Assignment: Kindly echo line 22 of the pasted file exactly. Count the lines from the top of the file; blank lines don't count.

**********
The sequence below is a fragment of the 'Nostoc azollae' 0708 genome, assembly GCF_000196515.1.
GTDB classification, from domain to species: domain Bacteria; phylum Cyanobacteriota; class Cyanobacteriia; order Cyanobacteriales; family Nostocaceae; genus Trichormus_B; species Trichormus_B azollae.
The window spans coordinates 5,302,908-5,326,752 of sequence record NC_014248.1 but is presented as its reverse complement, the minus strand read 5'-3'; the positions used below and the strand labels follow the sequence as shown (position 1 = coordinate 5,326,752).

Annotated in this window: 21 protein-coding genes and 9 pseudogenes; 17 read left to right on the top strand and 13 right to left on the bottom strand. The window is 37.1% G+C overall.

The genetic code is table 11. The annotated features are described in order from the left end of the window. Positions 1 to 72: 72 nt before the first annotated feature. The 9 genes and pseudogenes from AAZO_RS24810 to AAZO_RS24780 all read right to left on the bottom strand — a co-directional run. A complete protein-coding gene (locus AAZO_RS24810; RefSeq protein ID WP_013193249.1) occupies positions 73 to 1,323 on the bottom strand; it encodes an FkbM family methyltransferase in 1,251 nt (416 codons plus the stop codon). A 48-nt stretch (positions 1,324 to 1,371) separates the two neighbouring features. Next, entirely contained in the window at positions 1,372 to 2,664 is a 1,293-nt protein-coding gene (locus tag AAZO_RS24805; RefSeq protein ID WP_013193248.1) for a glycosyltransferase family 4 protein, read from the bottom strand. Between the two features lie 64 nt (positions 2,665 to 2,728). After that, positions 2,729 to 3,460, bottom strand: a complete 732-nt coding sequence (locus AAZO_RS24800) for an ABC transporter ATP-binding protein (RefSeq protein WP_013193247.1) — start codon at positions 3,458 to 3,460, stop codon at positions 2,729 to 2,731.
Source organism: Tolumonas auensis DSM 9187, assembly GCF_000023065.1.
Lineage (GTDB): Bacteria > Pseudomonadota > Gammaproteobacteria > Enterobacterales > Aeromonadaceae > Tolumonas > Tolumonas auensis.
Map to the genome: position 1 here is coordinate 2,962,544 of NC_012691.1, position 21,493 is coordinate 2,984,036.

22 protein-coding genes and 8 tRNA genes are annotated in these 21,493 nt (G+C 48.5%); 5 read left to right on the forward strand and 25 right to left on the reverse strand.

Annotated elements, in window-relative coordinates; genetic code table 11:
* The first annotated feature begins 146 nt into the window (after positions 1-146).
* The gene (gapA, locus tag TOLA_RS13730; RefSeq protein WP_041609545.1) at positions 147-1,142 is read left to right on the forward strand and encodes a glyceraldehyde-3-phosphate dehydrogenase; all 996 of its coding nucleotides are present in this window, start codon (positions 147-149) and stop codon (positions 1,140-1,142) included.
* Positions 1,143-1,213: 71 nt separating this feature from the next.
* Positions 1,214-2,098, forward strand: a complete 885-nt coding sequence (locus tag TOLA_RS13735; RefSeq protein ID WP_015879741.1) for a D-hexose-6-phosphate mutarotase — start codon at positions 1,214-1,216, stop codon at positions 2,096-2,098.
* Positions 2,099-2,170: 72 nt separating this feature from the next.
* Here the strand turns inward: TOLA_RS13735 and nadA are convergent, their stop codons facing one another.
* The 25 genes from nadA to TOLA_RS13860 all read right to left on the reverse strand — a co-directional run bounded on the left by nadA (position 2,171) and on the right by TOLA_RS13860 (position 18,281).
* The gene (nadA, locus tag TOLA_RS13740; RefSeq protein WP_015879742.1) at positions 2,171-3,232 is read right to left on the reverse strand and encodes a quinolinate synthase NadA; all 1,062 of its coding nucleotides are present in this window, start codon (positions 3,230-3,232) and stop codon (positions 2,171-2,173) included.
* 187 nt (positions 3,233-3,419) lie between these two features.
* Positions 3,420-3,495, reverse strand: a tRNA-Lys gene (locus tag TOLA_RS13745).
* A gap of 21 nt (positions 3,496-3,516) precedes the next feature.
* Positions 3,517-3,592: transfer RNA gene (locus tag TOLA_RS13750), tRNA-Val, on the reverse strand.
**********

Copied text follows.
* Positions 3,517-3,592: transfer RNA gene (locus tag TOLA_RS13750), tRNA-Val, on the reverse strand.